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Gordon William “Peanut” Wilder

Plainfield, N.H. — Peanut Wilder passed away on Tuesday, March 11, 2014, at age 71. He fought a long and courageous battle against pancreatic cancer.

He was born August 12, 1942, in Windsor, Vt., the 5th of seven children of Harold and Mildred (Stearns) Wilder. He lived his whole life in Plainfield, and graduated from Windsor High School in 1960, where he was a member of the WHS State Champion baseball team that year. That same year, following the death of his father, he helped his mother manage the family dairy farm while also working as a delivery driver for Jenney Potato Business in Plainfield. He worked 16 years at Split Ball Bearing in Lebanon, working his way to Supervisor of three departments. In 1976, he left Split Ball to become a trusted, knowledgeable and self-taught farrier.

In 1962, he married Fern Barber from Windsor, whom he met in high school. They built their first home on a corner of the family farm so that Peanut could remain nearby to help with farm management.

Peanut believed in raising his own food and providing for his family’s livelihood as much as possible throughout his life.

Peanut was an avid hunter and worked hard in later years to train dogs to track bears, bobcats and wild boar. He derived great pleasure from hunting in remote New Hampshire and Vermont wilderness areas, often following dogs for miles through the woods from one township to another. He was a Licensed N.H. Guide and hosted many notable clients, including the doctor for the Shah of Iran.

Since the early 1970s, Peanut was honored to be a friend and caretaker of Justice Stephen Breyer and Doctor Joanna Breyer and their family, a privilege in which he took great pride.

From an initial experiment in his basement with gravity-fed water, he engineered, built and managed Hy-On-A Hill Trout Farm, Inc. with Fern and their sons for the next 30 years. The trout business grew to annual hatches of 200,000 brook and rainbow trout, becoming one of the largest suppliers in the Northeast.

In the early 1990s, continual losses of fingerlings prompted an in-depth investigation, resulting in a discovery that stray voltage coming through the ground to the tanks caused undue stress and ultimately death to the fingerlings. As a consequence of these findings, power companies changed their grounding methods for dairy farms and other agricultural enterprises.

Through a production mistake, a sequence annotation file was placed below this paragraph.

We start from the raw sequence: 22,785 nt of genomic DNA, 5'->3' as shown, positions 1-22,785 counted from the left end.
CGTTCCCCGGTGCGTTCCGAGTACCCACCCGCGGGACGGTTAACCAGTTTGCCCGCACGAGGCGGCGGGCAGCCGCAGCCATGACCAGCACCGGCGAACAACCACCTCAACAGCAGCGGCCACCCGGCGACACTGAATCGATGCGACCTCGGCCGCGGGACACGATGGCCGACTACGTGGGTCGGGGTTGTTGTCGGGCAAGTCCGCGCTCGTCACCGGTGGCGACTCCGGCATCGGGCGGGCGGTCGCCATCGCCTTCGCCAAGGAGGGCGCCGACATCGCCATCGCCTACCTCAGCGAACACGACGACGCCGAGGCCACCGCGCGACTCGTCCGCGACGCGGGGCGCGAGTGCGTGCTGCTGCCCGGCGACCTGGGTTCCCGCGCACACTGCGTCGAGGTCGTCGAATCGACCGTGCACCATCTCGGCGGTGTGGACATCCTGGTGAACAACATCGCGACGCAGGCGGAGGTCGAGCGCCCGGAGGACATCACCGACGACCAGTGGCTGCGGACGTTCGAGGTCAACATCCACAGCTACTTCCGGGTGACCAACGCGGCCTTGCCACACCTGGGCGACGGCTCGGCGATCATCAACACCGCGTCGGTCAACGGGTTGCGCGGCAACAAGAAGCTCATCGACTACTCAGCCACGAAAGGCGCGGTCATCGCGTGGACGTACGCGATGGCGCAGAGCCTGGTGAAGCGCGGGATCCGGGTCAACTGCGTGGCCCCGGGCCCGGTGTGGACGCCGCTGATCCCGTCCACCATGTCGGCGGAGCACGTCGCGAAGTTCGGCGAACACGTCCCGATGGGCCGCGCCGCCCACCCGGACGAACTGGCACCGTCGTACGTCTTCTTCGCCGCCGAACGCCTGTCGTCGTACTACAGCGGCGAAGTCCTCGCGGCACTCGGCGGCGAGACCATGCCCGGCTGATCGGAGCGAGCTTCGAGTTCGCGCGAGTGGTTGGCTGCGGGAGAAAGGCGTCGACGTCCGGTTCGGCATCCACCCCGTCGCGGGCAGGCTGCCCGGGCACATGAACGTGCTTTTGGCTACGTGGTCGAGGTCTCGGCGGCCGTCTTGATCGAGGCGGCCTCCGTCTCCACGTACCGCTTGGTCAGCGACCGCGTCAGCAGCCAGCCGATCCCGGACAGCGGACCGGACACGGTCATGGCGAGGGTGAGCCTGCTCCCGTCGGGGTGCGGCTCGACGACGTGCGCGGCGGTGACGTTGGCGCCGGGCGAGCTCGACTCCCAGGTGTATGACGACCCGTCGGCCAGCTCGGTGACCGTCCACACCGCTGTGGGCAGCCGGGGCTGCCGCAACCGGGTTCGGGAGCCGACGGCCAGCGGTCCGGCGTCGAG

As part of his aquacultural endeavors, Peanut entered into a pilot program with John Lindbergh (son of Charles Lindbergh). For this pilot program the Wilders raised Chinook salmon for introduction and establishment into the Atlantic Ocean.

In 1982, Peanut received the Sullivan County Conservation District’s Cooperator of the Year Award and the Goodyear Conservation Award.

He belonged to the U.S. Trout Farmers’ Association, comprised of five Regional Aquaculture Centers (RAC) in the country and served on its Board of Directors.

From 1986 to 1990, he served as the Sullivan County Representative on the NH Fish & Game Commission and was active in the effort to re-establish wild turkeys into New Hampshire.

Peanut served on the Town of Plainfield’s Conservation Commission and will be remembered in Plainfield as a good steward of the land, encouraging the use of our natural resources with good, renewable practices.

He was a life member of the Benevolent Protective Order of Elks in Lebanon, NH, and for many years provided trout for the children’s annual fishing derby.

He was a lifetime member of the National Rifle Association.

In 2003, when the trout farm was sold he built another home and barn above the trout farm where he and Fern continued to pursue their dream of breeding, raising, and training Egyptian Arabian horses.

During the last months of his life, he found enjoyment writing his ‘Recollections’ of life in Plainfield for the monthly PlainFacts publication – a talent not revealed to his family in prior years.

His family was the love of his life, and he always put his whole heart into trying to teach and help his sons acquire a broad and knowledgeable foundation for life. He persevered to solve any problem before him, not giving up until he had an answer and was a strong advocate for principles in which he believed. He felt he lived a dream, as he always had ambitious goals and worked hard to make them become realities. He was in his glory whenever he was working with his family or when he was hunting with his hounds in the great woods of New Hampshire and Vermont. He was pleased to have been able to create a business where he could work side by side with his loving wife, Fern, for much of their 51 years together.

Besides his wife, he leaves three sons, all of whom live in Plainfield: Mark (wife, Nancy); Shawn (wife, Laura); and Brad. He also leaves three grandchildren: Sarah, Aaron and Nicholas, and a step-grandson, Jamie Ordway. Of the seven siblings in his family, two survive him: Harold, Jr. (wife, Yvonne) of Fremont, N.H., and Sandra Heald (husband, Ken) of Madbury, N.H. Four siblings predeceased him: Ina Louise Whitney (husband, John of Franklin, Vt.), Elizabeth Kimball (husband, Stephen), Howard (wife, Ola of Lincoln, N.H.) and Gerald.

A Celebration of Peanut’s Life will be held in Plainfield later in the Spring.

The family is especially grateful to the doctors and professional staff at Dartmouth-Hitchcock Medical Center for their warmth and continuing care during Peanut’s illness and to the Visiting Nurse and Hospice of Vermont and New Hampshire for their special care of him during his final days.

In lieu of flowers, memorial contributions may be made to Friends of Philip Read Memorial Library, c/o Nancy Norwalk, 1088 Route 12-A, Plainfield, NH 03781, phone 603-675-6866.

Knight Funeral Homes in Windsor, is helping with arrangements.